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Action on contract. Cobb State Court. Before Judge Staley.
Bishop Contracting Company (Bishop) appeals a jury verdict in favor of North Georgia Equipment Company, Inc. (North Georgia), and the entry of a directed verdict on its counterclaim.
North Georgia was the heating, ventilation and air conditioning systems (HVAC) subcontractor on several construction projects for Bishop, a general contractor. North Georgia brought this action to recover sums allegedly due on the projects. The first project, an office building for the Douglas County Water and Sewer Authority, was controlled by an AIA contract, with a contract price of $109,500. The second project was the remodeling of a Denny's restaurant which was not controlled by a written contract. A third project, also undertaken without a written contract, involved installation of equipment at the Night Falls Restaurant. Bishop raised different defenses to the claims on each of the three projects.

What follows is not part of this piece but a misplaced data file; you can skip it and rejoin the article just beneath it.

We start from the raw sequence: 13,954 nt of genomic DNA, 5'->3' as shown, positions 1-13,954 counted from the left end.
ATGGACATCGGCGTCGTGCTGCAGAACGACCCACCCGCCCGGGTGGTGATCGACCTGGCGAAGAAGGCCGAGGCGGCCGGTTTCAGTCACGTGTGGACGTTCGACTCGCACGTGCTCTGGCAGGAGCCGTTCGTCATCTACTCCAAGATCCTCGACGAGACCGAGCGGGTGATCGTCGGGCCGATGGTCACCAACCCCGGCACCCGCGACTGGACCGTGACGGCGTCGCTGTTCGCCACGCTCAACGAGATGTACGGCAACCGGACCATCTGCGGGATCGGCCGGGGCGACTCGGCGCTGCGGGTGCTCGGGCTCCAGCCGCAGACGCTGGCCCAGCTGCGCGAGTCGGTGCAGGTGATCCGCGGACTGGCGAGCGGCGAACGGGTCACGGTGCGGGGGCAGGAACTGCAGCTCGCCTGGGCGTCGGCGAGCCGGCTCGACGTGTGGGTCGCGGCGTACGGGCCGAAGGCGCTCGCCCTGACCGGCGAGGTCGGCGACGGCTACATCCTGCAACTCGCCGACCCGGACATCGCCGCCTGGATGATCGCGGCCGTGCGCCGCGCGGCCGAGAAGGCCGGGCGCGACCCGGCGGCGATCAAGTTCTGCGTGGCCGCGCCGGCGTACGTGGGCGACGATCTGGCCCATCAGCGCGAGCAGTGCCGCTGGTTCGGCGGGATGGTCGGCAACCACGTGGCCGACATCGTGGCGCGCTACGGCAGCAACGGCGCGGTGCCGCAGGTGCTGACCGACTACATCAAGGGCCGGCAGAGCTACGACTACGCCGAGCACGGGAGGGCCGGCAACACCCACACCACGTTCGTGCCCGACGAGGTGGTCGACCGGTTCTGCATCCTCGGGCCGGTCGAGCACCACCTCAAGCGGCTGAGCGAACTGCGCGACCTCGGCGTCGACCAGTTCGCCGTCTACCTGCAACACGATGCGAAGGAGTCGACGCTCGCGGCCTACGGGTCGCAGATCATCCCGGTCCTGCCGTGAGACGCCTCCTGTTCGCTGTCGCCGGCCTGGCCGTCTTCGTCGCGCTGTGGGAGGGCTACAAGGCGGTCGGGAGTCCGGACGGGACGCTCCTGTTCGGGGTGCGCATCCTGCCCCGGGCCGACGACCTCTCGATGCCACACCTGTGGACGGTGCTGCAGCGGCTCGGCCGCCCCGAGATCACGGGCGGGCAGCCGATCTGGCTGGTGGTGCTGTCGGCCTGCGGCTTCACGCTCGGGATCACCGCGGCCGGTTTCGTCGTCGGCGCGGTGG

On the Douglas County Project, Bishop claims that the AIA contract contains a pay-when-paid clause which would excuse payment in full in light of an $8,800 penalty which was assessed against Bishop for failing to complete construction on schedule. Bishop testified that he intended to prorate this penalty among the general and subcontractors on the job.
Despite a $21,555 bid on the Denny's Restaurant project, Bishop paid North Georgia $15,650. Bishop contends that the theory of quantum meruit excused payment of the remainder of the bid price.
Finally, Bishop contends that no monies were due on the Night Falls project because Bishop was not a party to the contract. North Georgia negotiated the Night Falls job with the son of Neil Bishop, president of Bishop and Bishop's project manager, D. K. Wood, who it presumed were acting as agents of Bishop at the time the work was contracted.